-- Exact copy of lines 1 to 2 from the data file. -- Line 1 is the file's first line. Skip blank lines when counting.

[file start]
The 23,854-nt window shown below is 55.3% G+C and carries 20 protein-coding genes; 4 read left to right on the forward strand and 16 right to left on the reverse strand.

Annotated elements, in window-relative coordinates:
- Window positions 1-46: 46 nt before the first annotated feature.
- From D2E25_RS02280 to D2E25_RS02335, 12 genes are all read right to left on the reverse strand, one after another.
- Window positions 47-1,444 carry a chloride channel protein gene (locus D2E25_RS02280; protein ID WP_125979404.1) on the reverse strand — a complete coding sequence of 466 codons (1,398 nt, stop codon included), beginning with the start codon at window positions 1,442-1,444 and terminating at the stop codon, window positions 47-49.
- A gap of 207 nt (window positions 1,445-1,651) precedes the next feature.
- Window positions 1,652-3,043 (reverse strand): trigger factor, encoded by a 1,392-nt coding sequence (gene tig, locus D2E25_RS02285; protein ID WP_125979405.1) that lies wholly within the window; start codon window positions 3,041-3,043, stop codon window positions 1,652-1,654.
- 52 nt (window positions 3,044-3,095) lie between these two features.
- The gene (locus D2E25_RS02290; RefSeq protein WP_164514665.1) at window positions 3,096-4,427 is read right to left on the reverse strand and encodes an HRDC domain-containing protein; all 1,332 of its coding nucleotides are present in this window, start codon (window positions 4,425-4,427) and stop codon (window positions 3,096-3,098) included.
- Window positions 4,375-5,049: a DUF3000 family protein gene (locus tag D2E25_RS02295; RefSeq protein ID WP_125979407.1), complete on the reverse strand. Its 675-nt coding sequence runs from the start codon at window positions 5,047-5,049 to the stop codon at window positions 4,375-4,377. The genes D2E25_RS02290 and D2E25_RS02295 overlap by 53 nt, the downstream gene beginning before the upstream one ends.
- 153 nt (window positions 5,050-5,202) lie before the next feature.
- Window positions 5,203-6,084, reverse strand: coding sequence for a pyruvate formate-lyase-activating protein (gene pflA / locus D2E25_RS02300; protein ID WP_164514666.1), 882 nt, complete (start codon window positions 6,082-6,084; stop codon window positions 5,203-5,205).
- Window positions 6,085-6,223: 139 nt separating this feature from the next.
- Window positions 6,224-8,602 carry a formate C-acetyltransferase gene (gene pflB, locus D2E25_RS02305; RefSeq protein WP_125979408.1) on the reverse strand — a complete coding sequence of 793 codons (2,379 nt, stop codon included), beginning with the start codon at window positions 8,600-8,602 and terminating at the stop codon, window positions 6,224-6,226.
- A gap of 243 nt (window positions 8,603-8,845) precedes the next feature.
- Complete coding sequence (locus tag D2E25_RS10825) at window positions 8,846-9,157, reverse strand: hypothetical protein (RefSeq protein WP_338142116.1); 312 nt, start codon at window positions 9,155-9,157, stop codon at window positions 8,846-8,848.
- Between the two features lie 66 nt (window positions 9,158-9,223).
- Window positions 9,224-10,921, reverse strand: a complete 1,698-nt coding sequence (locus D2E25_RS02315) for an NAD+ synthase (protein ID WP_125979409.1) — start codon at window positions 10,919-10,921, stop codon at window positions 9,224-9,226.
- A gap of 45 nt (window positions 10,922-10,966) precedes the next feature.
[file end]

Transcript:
The 23,854-nt window shown below is 55.3% G+C and carries 20 protein-coding genes; 4 read left to right on the forward strand and 16 right to left on the reverse strand.

Annotated elements, in window-relative coordinates: